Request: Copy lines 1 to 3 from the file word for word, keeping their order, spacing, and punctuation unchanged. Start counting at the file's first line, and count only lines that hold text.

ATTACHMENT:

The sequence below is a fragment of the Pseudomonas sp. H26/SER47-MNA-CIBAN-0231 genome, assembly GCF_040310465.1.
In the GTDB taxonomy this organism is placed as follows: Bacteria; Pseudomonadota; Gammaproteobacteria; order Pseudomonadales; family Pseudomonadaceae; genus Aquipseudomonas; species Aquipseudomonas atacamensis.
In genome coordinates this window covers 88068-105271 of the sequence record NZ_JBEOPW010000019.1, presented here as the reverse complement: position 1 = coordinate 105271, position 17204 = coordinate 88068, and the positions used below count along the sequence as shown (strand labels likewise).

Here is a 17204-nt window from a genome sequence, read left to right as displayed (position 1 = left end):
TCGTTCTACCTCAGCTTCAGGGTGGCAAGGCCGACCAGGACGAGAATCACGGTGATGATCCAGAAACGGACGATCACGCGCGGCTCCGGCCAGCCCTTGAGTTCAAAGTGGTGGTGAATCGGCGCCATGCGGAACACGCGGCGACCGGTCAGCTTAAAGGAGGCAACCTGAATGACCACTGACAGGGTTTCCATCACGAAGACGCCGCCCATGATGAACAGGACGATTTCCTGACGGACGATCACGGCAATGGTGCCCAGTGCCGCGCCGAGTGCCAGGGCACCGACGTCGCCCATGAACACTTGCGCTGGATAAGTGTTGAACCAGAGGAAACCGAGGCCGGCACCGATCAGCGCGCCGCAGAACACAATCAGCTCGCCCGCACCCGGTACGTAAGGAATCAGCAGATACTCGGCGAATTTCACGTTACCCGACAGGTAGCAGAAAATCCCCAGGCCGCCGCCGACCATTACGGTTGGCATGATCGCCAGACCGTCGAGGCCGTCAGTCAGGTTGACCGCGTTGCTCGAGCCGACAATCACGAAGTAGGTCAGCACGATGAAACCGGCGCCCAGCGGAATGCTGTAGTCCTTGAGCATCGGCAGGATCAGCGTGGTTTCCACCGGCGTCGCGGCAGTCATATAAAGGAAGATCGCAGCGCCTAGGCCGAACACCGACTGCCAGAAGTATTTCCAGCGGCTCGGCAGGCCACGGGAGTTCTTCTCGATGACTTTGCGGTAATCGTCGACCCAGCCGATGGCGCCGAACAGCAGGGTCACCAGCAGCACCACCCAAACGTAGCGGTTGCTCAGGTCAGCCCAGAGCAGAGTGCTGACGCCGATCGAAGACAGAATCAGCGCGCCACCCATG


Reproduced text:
The sequence below is a fragment of the Pseudomonas sp. H26/SER47-MNA-CIBAN-0231 genome, assembly GCF_040310465.1.
In the GTDB taxonomy this organism is placed as follows: Bacteria; Pseudomonadota; Gammaproteobacteria; order Pseudomonadales; family Pseudomonadaceae; genus Aquipseudomonas; species Aquipseudomonas atacamensis.
In genome coordinates this window covers 88068-105271 of the sequence record NZ_JBEOPW010000019.1, presented here as the reverse complement: position 1 = coordinate 105271, position 17204 = coordinate 88068, and the positions used below count along the sequence as shown (strand labels likewise).